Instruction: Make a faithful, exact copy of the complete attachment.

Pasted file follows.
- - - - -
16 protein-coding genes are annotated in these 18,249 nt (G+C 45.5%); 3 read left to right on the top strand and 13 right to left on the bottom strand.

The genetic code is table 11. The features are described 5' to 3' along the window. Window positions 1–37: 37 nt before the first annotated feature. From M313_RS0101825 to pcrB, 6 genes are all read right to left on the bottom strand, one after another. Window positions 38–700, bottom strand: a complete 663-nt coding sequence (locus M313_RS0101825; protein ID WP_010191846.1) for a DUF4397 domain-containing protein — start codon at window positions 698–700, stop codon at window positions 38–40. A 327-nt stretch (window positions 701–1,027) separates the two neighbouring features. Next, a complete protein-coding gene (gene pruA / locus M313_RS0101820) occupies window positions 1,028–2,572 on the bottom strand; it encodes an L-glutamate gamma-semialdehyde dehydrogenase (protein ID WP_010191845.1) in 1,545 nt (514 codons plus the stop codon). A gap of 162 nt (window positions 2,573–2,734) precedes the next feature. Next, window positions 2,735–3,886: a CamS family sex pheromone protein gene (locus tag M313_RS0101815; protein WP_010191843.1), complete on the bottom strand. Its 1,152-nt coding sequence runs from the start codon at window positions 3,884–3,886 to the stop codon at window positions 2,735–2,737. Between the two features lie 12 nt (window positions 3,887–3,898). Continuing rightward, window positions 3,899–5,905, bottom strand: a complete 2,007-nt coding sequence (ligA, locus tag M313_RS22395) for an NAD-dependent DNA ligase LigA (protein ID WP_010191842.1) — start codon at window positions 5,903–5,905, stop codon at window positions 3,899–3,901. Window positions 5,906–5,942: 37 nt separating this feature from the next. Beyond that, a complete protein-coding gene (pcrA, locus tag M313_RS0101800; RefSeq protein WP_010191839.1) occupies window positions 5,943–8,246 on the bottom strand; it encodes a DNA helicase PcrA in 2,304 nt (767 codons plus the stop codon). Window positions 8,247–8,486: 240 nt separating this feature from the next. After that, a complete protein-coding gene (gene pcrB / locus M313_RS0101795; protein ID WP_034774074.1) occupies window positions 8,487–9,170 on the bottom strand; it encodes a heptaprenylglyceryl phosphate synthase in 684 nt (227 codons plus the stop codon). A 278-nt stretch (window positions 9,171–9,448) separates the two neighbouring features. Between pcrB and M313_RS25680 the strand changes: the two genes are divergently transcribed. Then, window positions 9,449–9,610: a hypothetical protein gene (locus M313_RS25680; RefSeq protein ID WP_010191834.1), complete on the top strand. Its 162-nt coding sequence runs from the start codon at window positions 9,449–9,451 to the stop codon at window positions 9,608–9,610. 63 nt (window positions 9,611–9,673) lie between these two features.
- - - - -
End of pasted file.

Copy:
16 protein-coding genes are annotated in these 18,249 nt (G+C 45.5%); 3 read left to right on the top strand and 13 right to left on the bottom strand.

The genetic code is table 11. The features are described 5' to 3' along the window. Window positions 1–37: 37 nt before the first annotated feature. From M313_RS0101825 to pcrB, 6 genes are all read right to left on the bottom strand, one after another. Window positions 38–700, bottom strand: a complete 663-nt coding sequence (locus M313_RS0101825; protein ID WP_010191846.1) for a DUF4397 domain-containing protein — start codon at window positions 698–700, stop codon at window positions 38–40. A 327-nt stretch (window positions 701–1,027) separates the two neighbouring features. Next, a complete protein-coding gene (gene pruA / locus M313_RS0101820) occupies window positions 1,028–2,572 on the bottom strand; it encodes an L-glutamate gamma-semialdehyde dehydrogenase (protein ID WP_010191845.1) in 1,545 nt (514 codons plus the stop codon). A gap of 162 nt (window positions 2,573–2,734) precedes the next feature. Next, window positions 2,735–3,886: a CamS family sex pheromone protein gene (locus tag M313_RS0101815; protein WP_010191843.1), complete on the bottom strand. Its 1,152-nt coding sequence runs from the start codon at window positions 3,884–3,886 to the stop codon at window positions 2,735–2,737. Between the two features lie 12 nt (window positions 3,887–3,898). Continuing rightward, window positions 3,899–5,905, bottom strand: a complete 2,007-nt coding sequence (ligA, locus tag M313_RS22395) for an NAD-dependent DNA ligase LigA (protein ID WP_010191842.1) — start codon at window positions 5,903–5,905, stop codon at window positions 3,899–3,901. Window positions 5,906–5,942: 37 nt separating this feature from the next. Beyond that, a complete protein-coding gene (pcrA, locus tag M313_RS0101800; RefSeq protein WP_010191839.1) occupies window positions 5,943–8,246 on the bottom strand; it encodes a DNA helicase PcrA in 2,304 nt (767 codons plus the stop codon). Window positions 8,247–8,486: 240 nt separating this feature from the next. After that, a complete protein-coding gene (gene pcrB / locus M313_RS0101795; protein ID WP_034774074.1) occupies window positions 8,487–9,170 on the bottom strand; it encodes a heptaprenylglyceryl phosphate synthase in 684 nt (227 codons plus the stop codon). A 278-nt stretch (window positions 9,171–9,448) separates the two neighbouring features. Between pcrB and M313_RS25680 the strand changes: the two genes are divergently transcribed. Then, window positions 9,449–9,610: a hypothetical protein gene (locus M313_RS25680; RefSeq protein ID WP_010191834.1), complete on the top strand. Its 162-nt coding sequence runs from the start codon at window positions 9,449–9,451 to the stop codon at window positions 9,608–9,610. 63 nt (window positions 9,611–9,673) lie between these two features.